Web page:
STUC is calling on schools to use their curriculum to prioritise long-term employment over attracting employers amid news that 764,000 UK young people are not employed or in education.

The Office for National Statistics have published their latest figures showing how many people aged 16-24 are not in education, employment or training. Over 60% of these youths were not looking for employment and/or unavailable for work.

Dave Moxham, deputy general secretary of the STUC, addressed the challenge faced by schools to prepare pupils for employment. He said: “Schools and colleges are torn between delivering education that builds the ambitions and aspirations of Scotland’s future workers, and a curriculum that fits the needs of a low-wage, low-security economy.

READ MORE: Scotland needs full employment and immigration powers

“The focus on creating a business link with every school raises serious questions about whether the curriculum is focused on long-term, good quality employment and training, or on meeting the needs of employers first and foremost.”

He added: “The Scottish Government’s welcome commitments on Fair Work First will challenge the culture of low pay and zero-hour contracts. But there are alarming signs that parts of the Scottish Government’s employability and skills agenda is contributing towards developing a pliable workforce to suit an increasingly precarious economic strategy.”

Moxham suggested that certain types of jobs can present problems to those entering the workforce for the first time as they are hard to make into careers. He said: “The big employment sectors for young people are hotels, restaurants, distribution, care and retail, where precarious contracts and low pay lead people to fall in and out of short-term jobs – often with little training or education requirements.

“The insecurity in these sectors makes it difficult to find a good, long-term job and leaves many young workers without the kind of good work they want to commit to and build a life around.”

Moxham emphasised the need for younger workers to band together to actively address reasons why they might not be able to retain a job. He said: “The solution lies beyond education and government, in young workers coming together in their workplaces, and in centres of education, to get to grips with the reasons they are falling in and out of employment, and to take action to ensure that employers provide the security and training opportunities that people want.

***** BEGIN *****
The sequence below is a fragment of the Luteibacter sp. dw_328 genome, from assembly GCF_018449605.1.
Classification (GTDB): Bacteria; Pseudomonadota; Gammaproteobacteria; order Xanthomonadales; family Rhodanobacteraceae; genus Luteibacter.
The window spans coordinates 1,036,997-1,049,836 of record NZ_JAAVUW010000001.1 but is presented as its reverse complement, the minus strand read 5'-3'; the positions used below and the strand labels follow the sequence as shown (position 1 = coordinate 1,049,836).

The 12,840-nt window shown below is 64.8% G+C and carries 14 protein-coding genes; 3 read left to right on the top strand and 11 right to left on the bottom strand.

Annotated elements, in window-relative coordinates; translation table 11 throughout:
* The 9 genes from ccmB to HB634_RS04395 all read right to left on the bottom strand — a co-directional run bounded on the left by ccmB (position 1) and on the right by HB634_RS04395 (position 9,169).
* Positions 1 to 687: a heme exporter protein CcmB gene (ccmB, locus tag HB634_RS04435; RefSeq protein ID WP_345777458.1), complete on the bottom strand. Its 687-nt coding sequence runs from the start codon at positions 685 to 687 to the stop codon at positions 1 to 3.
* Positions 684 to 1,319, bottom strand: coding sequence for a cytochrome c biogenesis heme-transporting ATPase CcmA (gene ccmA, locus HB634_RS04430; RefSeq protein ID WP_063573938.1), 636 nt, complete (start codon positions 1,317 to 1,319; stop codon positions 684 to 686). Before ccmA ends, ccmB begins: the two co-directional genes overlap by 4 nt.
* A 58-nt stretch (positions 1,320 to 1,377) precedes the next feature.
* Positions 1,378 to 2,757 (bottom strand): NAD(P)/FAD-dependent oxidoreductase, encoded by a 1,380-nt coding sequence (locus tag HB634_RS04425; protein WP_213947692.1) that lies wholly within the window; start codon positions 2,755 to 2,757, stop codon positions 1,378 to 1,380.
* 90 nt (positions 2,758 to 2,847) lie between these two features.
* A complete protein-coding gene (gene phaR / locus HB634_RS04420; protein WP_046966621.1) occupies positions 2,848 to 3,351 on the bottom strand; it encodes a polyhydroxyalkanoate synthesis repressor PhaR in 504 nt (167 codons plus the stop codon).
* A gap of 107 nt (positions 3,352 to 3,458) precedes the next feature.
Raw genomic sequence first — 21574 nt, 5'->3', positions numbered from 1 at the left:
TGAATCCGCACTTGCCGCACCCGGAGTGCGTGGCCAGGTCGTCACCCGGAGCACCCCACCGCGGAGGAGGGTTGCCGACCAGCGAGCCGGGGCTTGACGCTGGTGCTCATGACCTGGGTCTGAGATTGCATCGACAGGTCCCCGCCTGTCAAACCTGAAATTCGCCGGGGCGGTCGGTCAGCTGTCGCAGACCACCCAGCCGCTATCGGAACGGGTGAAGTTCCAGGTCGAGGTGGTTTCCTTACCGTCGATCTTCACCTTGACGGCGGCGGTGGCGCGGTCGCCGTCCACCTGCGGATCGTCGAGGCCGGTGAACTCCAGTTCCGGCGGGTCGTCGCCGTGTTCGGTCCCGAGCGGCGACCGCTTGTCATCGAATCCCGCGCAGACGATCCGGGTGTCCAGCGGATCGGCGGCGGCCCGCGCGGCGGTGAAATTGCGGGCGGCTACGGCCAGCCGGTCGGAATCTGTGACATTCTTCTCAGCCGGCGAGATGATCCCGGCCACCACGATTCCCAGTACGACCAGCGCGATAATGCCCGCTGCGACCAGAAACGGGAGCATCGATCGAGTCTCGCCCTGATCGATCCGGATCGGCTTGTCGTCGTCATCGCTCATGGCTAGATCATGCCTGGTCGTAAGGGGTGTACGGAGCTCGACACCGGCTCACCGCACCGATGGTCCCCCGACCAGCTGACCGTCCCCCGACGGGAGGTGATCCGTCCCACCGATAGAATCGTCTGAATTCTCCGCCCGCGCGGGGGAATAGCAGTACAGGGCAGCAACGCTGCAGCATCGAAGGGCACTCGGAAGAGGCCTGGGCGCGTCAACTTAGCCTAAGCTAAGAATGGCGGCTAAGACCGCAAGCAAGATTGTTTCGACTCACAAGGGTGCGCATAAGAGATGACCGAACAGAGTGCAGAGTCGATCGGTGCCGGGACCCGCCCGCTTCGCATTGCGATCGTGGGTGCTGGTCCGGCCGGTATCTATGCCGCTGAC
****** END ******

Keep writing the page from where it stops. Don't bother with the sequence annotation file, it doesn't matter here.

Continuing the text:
“These are the basic trade union principles that the Better Than Zero campaign is continuing to drive, for a future where young people are more in control of their lives and workplaces.”

A spokesperson for the Educational Institute of Scotland said: "Curriculum for Excellence was designed to offer a broad educational experience, which would reflect the different ways in which young people learn. Schools continue to offer young people all possible support in their learning and in achieving their goals, even in the continuing challenging climate of wider austerity.

“Clearly, the budget cuts that schools have experienced in recent years – coupled with the broader issues that society in general continues to face – have created additional challenges for young people, and this is a significant cause for concern.

“However, Scottish Government figures on positive destinations indicate that the overwhelming majority of young people continue to move on to tertiary education, training or employment once they leave school."